Pobody’s nerfect. In fact, aiming for perfection is not realistic or attainable. In life, and especially on the road to recovery, it’s important to remember that missteps, setbacks and mistakes are normal — they don’t mean you’ve failed and certainly shouldn’t discourage you from continuing to strive toward your goals. Everyone has their good and bad days, so cut yourself some slack. The important thing is to get back on track as soon as possible.
If you feel like you’re losing sight of your goals and your sobriety is at risk, don’t be afraid to ask for help. Hopefully, you should have a network of fellow alumni, support groups and others in your corner, ready to keep you accountable and strengthen your resolve.
get involved with your alumni group
Building and maintaining a support system is crucial in the recovery process, especially for those tough days. One way you can do this is by committing to attending groups and meetings on a regular basis. If you haven’t been going to any meetings yet, make it your resolution to find one in your area and attend it at least twice a week. If you already have a regular meeting you attend, consider branching out and trying a different location to expand your support network, or getting together more with your local alumni group.
looking for ways to stay focused?
use the 10-minute rule
Resolutions have a way of overwhelming us before we even get started on them. But instead of trying to devote large chunks of time to tackling your big, lofty goals, make a list of as many resolution-related tasks as you can think of that can be completed in 10 minutes or less. Simple things like sending an email, making a phone call, visiting a website or doing a quick workout would all fit into that time frame. This way, you can focus on making progress little by little, rather than feeling daunted by the larger goal.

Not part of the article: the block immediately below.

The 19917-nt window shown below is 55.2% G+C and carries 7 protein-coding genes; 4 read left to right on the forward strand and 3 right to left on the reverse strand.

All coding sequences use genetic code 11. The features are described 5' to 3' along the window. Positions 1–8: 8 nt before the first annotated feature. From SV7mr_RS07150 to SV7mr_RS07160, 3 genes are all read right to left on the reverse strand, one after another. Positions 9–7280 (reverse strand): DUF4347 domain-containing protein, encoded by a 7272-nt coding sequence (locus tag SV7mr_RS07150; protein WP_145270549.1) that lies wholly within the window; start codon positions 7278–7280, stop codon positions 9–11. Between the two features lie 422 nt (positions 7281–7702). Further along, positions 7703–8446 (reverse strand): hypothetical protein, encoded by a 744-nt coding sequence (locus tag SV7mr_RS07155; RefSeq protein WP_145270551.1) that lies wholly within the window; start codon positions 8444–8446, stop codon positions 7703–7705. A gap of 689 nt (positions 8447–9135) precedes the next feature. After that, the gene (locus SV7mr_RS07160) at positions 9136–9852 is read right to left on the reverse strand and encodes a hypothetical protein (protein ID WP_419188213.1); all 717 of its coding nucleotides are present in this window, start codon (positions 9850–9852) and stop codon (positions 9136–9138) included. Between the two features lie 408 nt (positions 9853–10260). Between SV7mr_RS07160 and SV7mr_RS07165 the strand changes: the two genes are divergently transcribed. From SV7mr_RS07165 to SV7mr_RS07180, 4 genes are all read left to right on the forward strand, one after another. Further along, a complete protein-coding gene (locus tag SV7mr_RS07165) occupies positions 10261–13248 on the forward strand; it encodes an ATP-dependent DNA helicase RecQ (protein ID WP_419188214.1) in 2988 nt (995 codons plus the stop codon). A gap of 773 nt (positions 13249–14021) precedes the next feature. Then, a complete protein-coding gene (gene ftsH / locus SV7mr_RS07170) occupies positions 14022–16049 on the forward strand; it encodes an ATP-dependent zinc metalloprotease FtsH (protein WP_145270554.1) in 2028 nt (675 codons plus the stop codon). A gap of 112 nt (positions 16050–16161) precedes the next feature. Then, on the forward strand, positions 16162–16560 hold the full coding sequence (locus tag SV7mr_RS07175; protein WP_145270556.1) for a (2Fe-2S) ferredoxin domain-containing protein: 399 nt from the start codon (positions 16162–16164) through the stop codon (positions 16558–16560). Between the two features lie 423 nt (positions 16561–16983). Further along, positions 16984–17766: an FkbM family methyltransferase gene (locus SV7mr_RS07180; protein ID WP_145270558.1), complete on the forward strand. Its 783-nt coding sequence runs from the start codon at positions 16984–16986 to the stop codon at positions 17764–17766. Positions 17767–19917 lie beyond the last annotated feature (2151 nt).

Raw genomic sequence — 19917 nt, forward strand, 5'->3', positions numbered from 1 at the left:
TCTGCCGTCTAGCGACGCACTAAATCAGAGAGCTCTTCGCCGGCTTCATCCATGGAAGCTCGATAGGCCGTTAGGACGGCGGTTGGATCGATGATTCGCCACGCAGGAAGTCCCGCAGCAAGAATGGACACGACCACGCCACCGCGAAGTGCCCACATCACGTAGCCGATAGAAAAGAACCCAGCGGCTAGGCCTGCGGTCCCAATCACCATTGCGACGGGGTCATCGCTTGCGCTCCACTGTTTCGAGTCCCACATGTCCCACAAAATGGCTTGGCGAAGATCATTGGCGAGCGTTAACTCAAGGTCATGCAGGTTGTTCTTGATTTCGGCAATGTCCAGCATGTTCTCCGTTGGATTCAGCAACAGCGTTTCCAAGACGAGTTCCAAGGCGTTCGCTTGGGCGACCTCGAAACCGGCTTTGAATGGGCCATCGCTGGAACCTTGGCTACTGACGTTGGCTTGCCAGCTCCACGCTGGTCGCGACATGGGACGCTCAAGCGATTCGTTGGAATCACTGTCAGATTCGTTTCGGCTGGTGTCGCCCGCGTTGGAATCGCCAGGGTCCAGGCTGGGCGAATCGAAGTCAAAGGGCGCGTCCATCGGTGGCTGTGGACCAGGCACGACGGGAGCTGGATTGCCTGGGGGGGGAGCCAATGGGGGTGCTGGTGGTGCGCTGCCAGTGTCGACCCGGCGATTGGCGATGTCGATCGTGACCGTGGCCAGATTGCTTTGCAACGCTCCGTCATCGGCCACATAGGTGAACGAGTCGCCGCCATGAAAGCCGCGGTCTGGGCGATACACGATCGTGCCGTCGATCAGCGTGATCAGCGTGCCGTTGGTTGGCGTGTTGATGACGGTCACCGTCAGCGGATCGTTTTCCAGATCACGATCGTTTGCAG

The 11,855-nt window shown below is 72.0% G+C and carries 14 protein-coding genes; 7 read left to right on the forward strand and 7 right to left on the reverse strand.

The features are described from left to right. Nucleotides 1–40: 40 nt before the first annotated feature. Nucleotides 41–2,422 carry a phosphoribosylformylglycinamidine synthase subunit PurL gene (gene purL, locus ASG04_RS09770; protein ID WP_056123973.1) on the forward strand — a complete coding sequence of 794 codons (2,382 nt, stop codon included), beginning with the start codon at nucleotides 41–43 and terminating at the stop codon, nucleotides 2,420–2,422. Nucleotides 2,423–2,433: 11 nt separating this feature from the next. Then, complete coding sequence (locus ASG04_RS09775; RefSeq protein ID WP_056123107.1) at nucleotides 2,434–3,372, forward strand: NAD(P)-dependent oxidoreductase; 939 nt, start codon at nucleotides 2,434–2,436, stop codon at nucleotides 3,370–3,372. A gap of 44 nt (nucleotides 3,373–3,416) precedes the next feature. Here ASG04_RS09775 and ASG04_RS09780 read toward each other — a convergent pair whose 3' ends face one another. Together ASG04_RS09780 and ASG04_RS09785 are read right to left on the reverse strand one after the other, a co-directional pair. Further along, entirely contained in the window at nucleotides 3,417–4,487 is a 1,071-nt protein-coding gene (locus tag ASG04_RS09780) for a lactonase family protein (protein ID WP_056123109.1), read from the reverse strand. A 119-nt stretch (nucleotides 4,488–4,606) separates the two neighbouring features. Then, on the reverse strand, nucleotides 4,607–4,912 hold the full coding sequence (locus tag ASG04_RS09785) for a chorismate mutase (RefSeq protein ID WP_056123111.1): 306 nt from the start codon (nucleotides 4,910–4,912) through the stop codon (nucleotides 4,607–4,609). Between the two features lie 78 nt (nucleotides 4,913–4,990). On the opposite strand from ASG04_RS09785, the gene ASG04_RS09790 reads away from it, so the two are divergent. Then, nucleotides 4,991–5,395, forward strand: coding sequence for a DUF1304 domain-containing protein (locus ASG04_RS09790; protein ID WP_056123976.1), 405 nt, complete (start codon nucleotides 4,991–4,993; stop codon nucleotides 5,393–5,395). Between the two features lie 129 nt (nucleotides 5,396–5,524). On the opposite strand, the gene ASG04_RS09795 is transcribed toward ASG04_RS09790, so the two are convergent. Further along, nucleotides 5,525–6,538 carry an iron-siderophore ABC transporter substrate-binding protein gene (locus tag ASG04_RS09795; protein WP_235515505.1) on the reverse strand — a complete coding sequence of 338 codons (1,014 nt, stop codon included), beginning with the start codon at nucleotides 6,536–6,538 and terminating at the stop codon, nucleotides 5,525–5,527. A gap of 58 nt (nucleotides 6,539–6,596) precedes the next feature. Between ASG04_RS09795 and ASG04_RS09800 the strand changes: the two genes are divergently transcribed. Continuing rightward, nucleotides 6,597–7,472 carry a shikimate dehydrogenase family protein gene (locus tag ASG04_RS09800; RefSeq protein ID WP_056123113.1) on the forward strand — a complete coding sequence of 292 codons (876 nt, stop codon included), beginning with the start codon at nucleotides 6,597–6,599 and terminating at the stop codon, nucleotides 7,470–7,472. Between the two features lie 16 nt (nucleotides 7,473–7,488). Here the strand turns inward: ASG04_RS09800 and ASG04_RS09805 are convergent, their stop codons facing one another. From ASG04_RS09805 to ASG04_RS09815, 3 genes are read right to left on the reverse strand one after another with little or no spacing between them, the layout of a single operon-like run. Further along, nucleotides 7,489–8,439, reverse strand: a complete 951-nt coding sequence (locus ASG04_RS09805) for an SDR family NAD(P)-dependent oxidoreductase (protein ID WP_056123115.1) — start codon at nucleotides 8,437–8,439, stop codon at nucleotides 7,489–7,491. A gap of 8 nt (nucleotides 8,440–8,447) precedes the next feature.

make it something you love
If you know you hate the snow, then you probably shouldn’t make it a goal to get into skiing this year. Similarly, too many people make New Year’s resolutions that they dread, like working out more or eating healthier. Instead of (or in addition to) these typical goals, make your resolutions revolve around something you already love or have wanted to try but never really had time for in the past — like gardening, geocaching or reading. You’ll have more fun in the process and be more likely to stick with it.
set mobile reminders
You always have a phone in your hand, so why not use it to help you stay focused on your goals? There are countless web-based calendars, apps and other tools that you can download to set up recurring events or reminders, making it a little harder to “forget” about going to the gym or hitting a meeting with your alumni group.
Whether you’ve been in recovery for 15 minutes or 15 years, it’s important to keep setting attainable, realistic goals for yourself and be proud of all that you have accomplished. At Choice House, we set our clients up for long-term success with the tools and resources needed to achieve everything they set out to do. To learn more about our recovery programs for men on the path to sobriety, contact or call us today at 303-578-4977. You can also email us at firstname.lastname@example.org.